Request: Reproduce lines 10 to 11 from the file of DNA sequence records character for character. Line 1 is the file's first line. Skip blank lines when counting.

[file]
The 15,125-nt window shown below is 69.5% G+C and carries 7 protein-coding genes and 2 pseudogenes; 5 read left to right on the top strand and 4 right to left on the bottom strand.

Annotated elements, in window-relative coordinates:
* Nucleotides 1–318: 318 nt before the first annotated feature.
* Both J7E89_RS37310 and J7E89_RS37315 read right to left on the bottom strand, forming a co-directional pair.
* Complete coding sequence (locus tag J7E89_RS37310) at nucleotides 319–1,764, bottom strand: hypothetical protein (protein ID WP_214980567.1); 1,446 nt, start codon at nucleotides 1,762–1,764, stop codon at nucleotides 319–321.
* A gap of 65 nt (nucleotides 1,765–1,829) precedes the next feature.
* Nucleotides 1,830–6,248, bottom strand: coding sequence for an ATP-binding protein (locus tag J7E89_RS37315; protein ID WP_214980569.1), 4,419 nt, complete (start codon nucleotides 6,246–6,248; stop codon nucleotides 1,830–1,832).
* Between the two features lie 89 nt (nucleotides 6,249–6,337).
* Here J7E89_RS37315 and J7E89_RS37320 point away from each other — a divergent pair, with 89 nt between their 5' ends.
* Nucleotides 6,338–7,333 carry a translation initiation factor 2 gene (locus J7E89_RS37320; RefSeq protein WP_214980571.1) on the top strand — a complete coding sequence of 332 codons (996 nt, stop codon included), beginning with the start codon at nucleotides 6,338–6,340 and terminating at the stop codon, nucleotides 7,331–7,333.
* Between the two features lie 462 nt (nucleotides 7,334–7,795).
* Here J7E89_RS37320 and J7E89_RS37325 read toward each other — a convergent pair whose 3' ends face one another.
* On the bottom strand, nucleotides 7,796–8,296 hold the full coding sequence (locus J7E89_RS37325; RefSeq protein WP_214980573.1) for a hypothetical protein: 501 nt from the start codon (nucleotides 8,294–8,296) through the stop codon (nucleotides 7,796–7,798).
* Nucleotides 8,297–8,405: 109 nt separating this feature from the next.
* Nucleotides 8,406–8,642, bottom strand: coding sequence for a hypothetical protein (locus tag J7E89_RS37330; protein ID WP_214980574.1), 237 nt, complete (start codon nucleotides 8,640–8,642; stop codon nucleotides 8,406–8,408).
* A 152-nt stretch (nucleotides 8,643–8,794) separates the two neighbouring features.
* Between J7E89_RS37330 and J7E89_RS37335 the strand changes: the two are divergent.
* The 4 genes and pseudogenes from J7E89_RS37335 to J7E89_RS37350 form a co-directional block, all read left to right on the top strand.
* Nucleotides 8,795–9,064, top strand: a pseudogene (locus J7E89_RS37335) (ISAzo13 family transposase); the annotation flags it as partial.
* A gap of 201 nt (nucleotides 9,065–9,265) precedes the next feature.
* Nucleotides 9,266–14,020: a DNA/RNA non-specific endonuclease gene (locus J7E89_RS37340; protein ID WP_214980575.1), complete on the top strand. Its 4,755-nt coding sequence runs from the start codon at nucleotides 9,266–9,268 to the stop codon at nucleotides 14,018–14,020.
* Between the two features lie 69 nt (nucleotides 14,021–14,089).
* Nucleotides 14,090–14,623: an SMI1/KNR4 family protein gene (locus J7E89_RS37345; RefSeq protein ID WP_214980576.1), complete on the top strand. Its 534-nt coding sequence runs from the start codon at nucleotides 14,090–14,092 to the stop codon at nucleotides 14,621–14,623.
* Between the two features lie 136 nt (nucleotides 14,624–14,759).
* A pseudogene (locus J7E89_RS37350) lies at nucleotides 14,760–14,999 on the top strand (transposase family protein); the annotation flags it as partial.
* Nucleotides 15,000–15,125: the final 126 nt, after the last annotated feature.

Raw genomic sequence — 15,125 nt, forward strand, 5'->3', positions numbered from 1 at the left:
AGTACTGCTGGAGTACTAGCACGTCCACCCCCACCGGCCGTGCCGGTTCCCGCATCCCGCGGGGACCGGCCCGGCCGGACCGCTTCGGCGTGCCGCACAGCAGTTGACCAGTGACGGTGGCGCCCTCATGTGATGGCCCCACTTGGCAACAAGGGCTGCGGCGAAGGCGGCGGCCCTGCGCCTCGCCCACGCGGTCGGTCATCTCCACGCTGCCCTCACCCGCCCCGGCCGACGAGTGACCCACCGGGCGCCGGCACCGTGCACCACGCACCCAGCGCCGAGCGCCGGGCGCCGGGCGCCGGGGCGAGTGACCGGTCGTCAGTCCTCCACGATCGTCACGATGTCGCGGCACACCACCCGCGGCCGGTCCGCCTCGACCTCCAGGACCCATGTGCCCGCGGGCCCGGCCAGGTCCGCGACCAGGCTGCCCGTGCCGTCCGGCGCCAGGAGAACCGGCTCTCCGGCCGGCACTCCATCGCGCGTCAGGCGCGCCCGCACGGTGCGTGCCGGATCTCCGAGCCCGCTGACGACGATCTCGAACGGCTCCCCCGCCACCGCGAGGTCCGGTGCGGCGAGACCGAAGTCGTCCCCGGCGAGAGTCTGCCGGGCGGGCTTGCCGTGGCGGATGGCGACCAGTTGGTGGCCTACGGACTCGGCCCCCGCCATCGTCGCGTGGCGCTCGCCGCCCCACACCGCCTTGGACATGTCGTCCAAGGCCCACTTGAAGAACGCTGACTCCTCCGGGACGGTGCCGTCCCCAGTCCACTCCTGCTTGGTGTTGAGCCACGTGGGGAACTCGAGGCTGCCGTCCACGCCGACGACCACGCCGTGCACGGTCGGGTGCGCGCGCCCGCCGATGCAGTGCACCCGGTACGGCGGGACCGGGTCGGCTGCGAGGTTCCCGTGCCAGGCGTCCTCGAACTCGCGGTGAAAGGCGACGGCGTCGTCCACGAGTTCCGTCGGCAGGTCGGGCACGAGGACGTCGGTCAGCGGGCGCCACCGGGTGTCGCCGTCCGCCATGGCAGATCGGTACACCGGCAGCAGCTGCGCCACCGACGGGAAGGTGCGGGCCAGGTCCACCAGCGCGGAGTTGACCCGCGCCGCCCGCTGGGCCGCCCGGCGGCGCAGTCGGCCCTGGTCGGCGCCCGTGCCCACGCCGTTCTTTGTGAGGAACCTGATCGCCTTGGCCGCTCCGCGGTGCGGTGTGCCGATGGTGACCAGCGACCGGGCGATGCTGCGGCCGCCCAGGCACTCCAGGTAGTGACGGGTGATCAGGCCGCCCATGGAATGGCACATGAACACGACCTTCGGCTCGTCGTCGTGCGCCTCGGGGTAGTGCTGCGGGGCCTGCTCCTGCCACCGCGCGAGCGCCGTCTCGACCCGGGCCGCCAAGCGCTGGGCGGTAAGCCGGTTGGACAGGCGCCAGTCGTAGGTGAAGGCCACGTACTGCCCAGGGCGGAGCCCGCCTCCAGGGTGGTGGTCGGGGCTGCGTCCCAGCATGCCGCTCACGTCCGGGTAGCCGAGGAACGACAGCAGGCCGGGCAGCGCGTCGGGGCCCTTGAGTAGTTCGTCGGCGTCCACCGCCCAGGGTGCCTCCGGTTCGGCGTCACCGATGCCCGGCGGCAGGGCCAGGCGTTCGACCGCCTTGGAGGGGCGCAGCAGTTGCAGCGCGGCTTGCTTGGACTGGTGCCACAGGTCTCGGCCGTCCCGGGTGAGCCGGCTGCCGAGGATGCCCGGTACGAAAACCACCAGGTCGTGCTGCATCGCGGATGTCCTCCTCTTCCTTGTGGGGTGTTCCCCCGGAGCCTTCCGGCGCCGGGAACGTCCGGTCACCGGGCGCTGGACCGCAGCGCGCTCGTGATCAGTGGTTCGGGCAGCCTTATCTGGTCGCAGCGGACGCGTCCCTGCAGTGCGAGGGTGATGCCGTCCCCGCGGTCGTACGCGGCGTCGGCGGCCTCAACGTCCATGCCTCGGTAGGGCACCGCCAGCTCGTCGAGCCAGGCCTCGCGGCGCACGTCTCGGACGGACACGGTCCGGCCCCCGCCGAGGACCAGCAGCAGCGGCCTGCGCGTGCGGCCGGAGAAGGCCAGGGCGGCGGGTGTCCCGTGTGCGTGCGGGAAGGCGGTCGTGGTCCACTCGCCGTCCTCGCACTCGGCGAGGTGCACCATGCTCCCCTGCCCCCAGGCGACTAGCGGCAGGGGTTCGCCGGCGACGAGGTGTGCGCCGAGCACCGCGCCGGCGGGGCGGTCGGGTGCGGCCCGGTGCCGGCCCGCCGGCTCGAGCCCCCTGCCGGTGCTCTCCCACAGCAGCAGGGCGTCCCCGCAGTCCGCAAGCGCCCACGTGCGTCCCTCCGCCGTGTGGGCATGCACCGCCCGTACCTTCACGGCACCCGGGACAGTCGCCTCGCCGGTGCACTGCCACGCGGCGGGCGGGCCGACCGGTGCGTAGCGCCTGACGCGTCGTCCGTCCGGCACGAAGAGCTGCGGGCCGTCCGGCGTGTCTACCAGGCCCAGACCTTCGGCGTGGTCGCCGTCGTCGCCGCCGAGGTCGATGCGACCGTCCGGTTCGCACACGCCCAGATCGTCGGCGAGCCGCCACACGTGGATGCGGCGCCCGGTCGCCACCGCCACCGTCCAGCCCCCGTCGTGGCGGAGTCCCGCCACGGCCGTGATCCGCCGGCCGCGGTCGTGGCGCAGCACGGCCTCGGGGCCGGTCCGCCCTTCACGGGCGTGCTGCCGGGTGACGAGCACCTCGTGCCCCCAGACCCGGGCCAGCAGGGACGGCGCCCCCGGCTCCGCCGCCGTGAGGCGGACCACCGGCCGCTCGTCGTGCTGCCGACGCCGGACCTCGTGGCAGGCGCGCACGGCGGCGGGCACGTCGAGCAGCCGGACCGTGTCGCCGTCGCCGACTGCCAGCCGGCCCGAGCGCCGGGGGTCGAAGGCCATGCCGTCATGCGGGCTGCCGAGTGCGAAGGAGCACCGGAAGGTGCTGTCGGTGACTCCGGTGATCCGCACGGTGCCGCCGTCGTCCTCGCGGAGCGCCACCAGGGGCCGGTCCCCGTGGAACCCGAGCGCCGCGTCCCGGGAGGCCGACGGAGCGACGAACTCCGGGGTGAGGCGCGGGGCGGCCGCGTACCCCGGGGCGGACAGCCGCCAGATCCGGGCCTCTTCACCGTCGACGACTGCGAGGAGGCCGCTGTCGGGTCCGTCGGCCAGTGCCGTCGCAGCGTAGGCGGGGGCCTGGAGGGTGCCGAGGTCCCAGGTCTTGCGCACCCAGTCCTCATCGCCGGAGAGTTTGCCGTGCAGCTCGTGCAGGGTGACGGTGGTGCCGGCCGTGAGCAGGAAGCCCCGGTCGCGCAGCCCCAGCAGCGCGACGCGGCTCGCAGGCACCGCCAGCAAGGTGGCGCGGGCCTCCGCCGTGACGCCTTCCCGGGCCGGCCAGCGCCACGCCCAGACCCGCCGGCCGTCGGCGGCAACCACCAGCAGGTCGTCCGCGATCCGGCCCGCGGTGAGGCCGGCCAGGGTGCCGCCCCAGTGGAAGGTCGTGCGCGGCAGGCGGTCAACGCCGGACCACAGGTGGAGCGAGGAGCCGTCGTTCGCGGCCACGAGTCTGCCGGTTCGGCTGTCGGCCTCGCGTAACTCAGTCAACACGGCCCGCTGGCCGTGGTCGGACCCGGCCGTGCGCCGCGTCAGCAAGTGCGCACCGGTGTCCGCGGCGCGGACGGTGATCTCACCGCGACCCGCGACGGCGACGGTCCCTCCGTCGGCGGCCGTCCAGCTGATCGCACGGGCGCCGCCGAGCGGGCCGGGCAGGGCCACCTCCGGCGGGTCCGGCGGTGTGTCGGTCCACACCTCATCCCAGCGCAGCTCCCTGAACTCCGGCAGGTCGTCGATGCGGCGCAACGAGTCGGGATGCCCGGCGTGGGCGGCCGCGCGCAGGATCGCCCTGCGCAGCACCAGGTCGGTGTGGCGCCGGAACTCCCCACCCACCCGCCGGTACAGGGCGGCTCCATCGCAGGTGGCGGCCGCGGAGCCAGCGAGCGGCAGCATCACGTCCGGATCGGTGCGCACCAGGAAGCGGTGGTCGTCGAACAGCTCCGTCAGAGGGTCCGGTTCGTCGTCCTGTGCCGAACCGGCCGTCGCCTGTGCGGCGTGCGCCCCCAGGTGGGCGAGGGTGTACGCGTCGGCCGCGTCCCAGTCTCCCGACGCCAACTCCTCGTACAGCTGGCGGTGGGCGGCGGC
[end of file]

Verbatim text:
* Nucleotides 6,338–7,333 carry a translation initiation factor 2 gene (locus J7E89_RS37320; RefSeq protein WP_214980571.1) on the top strand — a complete coding sequence of 332 codons (996 nt, stop codon included), beginning with the start codon at nucleotides 6,338–6,340 and terminating at the stop codon, nucleotides 7,331–7,333.
* Between the two features lie 462 nt (nucleotides 7,334–7,795).